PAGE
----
Title IX/College Disciplinary Practice - Warshaw Burstein LLP | <em >Doe v. The University of Southern Mississippi</em >, Case 2:18-cv-0015-KS-MTP (S.D. Miss. Sep. 26, 2018)
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  • Doe v. The University of Southern Mississippi, Case 2:18-cv-0015-KS-MTP (S.D. Miss. Sep. 26, 2018)
    09/26/2018
    John Doe was a student at the University of Southern Mississippi, a public university.  Doe was suspended for one year following a finding of responsible at the end of the school’s disciplinary process.  Doe filed an appeal with the Title IX office and then filed for a preliminary injunction with the district court.  Doe based his request for a preliminary injunction upon a Title IX claim under an erroneous outcome theory, and Section 1983 claims for substantive and procedural due process violations.  The court found that Doe only carried his burden for a preliminary injunction as to the procedural due process claim and chose not to address the other claims in its decision.  
    To be entitled for injunctive relief, a party must show “(1) a substantial likelihood that plaintiff will prevail on the merits, (2) a substantial threat that irreparable injury will result if the injunction is not granted, (3) the threatened injury if the injunction is denied outweighs any harm that will result if injunction is granted, (4) and the granting of the injunction will not disserve the public interest.”
     
    The court found that Doe was likely to prevail on the merits of his procedural due process claims.  The question before the court was: “under the circumstances of the case, how much procedure is due?”  This is determined by looking at the nature of the private interest involved; the risk of erroneous deprivation under the procedures used, and the value of additional safeguards; and the University’s interest, including the burden any additional procedural safeguards might entail.  The procedure required fluctuates depending on the severity of the possible sanctions.  The more severe the sanction, the more formal procedures are necessary.  The risk of an erroneous outcome in a he said/she said situation is high, and when credibility is at issue, it is crucial to be able to attempt to draw out the truth.  As a result, it was inadequate for the school to hold a hearing where witnesses were brought before a panel without John Doe being present and allowed to cross-examine the witnesses.  The flaw in the procedure used was highlighted by the fact the panel accepted Jane Roe’s version of events despite multiple witnesses questioning her truthfulness, and the only highly trained investigator involved in the process flatly said he did not find her credible.  Allowing Doe to make changes to the summaries of the testimony only creates more he said/she said, and is not a substitute for cross examination.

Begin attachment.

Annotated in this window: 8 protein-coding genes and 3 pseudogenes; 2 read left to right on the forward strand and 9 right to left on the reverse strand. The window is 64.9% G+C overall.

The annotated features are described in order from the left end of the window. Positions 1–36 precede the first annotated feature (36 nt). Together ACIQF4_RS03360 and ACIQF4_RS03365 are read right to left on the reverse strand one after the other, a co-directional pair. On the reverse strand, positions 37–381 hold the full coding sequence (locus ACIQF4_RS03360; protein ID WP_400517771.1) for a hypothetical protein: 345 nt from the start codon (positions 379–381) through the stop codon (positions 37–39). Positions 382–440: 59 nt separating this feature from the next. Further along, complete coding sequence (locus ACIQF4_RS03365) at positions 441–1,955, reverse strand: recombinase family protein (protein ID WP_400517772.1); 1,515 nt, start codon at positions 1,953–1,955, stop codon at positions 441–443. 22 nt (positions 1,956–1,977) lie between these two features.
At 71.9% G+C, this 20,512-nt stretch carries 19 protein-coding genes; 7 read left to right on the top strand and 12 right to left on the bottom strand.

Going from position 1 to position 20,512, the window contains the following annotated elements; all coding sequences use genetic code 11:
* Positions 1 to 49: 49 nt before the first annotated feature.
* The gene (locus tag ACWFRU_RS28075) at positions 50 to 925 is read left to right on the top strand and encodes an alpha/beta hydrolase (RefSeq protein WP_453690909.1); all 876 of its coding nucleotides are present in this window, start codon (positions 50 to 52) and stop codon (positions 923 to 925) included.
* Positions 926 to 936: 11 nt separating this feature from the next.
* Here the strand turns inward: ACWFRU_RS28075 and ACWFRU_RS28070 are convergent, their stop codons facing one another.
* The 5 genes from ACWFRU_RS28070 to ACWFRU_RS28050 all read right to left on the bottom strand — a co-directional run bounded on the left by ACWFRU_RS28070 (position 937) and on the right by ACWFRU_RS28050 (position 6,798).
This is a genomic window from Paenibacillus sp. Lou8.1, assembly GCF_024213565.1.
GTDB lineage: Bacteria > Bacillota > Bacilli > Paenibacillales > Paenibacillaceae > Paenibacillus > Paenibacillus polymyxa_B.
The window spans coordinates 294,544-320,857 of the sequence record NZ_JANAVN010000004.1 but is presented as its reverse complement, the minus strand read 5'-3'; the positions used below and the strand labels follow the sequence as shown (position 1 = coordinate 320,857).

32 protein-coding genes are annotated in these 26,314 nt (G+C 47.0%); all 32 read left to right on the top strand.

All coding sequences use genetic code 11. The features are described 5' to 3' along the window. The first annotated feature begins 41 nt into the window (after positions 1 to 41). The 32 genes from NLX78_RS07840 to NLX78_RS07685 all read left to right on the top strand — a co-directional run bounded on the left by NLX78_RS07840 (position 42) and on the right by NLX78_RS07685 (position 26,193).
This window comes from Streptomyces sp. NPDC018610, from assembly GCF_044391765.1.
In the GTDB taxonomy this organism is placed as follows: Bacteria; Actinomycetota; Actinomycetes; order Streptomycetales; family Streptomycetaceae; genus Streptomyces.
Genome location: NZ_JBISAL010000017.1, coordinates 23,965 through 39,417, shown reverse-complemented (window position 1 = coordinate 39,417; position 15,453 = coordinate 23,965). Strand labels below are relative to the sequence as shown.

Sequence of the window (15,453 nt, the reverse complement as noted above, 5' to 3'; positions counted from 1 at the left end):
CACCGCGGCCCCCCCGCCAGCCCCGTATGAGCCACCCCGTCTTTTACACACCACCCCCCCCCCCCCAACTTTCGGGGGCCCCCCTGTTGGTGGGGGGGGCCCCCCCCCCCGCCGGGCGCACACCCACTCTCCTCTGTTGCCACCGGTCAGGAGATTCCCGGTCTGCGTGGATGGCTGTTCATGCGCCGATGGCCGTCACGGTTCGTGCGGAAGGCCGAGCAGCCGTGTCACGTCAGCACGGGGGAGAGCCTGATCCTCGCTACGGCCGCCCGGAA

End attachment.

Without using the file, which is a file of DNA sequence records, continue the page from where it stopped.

The court also found John Doe met the other three factors required for injunctive relief.  John Doe was the youngest of eighteen children and was attending college on an athletic scholarship.  If Doe was suspended for a year, he would lose his athletic scholarship, and would have no way of paying to finish the final six hours he needed to graduate.   The court found that Doe’s return to school would not result in harm to Jane Roe, or the University at large.  Finally, the court held that protecting a person’s constitutional right to due process is always in the public interest, thus the public interest is not only not disserved but also served.
    CATEGORY: Due Process

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